|Title||The challenge of simulating the sensitivity of the Amazonian cloud microstructure to cloud condensation nuclei number concentrations|
|Publication Type||Journal Article|
|Year of Publication||2020|
|Authors||Polonik P., Knote C., Zinner T., Ewald F., Kolling T., Mayer B., Andreae M.O, Jurkat-Witschas T., Klimach T., Mahnke C., Molleker S., Pohlker C., Pohlker M.L, Poschl U., Rosenfeld D, Voigt C., Weigel R., Wendisch M.|
|Type of Article||Article|
|Keywords||aerosol activation; ccn; convective clouds; droplet effective radius; Environmental Sciences & Ecology; Meteorology & Atmospheric Sciences; microphysics; mixed-phase clouds; model; parameterization; part i; precipitation; warm clouds|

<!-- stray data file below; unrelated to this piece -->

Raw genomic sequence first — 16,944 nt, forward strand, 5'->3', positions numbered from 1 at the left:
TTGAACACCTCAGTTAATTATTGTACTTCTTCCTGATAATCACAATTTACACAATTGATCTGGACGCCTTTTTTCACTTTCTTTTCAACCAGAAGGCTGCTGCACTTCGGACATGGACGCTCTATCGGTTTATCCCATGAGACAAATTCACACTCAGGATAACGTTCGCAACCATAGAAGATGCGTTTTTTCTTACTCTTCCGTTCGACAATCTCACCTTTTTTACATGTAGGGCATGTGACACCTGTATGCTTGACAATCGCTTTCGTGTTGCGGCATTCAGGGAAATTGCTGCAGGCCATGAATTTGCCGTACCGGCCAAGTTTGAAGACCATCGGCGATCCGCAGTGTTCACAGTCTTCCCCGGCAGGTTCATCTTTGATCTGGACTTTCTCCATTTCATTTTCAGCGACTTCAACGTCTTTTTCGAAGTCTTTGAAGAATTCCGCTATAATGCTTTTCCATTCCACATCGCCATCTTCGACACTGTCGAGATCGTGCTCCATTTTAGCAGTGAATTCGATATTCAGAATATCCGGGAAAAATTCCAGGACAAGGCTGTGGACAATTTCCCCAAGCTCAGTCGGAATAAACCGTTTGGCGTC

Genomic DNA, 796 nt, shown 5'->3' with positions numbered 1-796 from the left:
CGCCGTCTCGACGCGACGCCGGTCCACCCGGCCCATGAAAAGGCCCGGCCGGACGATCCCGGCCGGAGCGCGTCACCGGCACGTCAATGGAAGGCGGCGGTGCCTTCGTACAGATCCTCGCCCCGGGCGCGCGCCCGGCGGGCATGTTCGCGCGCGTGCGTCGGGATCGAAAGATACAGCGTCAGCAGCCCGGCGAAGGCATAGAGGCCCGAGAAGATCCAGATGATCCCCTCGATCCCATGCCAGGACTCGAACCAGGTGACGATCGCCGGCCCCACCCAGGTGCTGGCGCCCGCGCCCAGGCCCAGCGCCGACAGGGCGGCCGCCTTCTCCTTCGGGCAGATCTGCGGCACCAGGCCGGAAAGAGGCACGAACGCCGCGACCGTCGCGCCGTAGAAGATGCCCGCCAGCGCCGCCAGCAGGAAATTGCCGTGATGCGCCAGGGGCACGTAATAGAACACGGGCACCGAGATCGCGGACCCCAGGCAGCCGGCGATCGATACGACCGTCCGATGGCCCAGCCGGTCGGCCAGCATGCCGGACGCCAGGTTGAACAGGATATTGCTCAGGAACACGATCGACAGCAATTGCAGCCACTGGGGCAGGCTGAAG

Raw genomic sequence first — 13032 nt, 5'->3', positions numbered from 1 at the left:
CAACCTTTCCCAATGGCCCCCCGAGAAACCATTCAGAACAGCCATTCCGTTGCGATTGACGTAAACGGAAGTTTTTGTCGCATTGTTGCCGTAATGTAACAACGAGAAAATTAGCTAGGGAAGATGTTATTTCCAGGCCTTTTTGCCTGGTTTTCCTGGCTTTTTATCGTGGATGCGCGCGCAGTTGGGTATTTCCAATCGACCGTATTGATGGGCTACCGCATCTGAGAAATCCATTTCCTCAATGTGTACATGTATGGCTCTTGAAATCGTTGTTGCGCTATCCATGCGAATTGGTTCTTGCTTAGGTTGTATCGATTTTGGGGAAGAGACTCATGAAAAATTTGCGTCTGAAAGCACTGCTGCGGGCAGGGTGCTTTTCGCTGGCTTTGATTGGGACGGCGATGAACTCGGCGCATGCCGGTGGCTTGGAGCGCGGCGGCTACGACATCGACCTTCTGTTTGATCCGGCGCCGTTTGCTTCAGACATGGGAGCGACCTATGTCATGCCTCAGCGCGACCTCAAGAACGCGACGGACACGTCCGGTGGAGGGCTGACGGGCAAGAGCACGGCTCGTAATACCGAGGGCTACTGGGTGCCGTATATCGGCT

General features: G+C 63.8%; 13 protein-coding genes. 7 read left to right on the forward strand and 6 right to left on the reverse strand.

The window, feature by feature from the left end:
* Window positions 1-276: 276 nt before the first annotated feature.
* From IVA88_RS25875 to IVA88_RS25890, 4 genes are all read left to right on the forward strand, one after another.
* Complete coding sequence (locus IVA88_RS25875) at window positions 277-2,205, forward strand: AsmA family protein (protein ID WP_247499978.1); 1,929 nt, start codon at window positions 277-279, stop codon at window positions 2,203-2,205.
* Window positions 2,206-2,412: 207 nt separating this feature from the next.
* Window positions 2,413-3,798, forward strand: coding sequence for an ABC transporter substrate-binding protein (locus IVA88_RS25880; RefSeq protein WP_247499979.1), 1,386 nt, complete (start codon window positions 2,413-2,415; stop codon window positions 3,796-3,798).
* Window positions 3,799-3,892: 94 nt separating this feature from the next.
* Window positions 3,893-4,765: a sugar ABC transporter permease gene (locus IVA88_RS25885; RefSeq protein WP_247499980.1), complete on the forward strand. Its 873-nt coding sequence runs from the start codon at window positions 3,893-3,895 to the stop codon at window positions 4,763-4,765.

The realistic representation of aerosol-cloud interactions is of primary importance for accurate climate model projections. The investigation of these interactions in strongly contrasting clean and polluted atmospheric conditions in the Amazon region has been one of the motivations for several field campaigns, including the airborne "Aerosol, Cloud, Precipitation, and Radiation Interactions and Dynamics of Convective Cloud Systems-Cloud Processes of the Main Precipitation Systems in Brazil: A Contribution to Cloud Resolving Modeling and to the GPM (Global Precipitation Measurement) (ACRIDICON-CHUVA)" campaign based in Manaus, Brazil, in September 2014. In this work we combine in situ and remotely sensed aerosol, cloud, and atmospheric radiation data collected during ACRIDICON-CHUVA with regional, online-coupled chemistry-transport simulations to evaluate the model's ability to represent the indirect effects of biomass burning aerosol on cloud microphysical and optical properties (droplet number concentration and effective radius). We found agreement between the modeled and observed median cloud droplet number concentration (CDNC) for low values of CDNC, i.e., low levels of pollution. In general, a linear relationship between modeled and observed CDNC with a slope of 0.3 was found, which implies a systematic underestimation of modeled CDNC when compared to measurements. Variability in cloud condensation nuclei (CCN) number concentrations was also underestimated, and cloud droplet effective radii (reff) were overestimated by the model. Modeled effective radius profiles began to saturate around 500 CCN cm(-3) at cloud base, indicating an upper limit for the model sensitivity well below CCN concentrations reached during the burning season in the Amazon Basin. Additional CCN emitted from local fires did not cause a notable change in modeled cloud droplet effective radii. Finally, we also evaluate a parameterization of CDNC at cloud base using more readily available cloud microphysical properties, showing that we are able to derive CDNC at cloud base from cloud-side remote-sensing observations.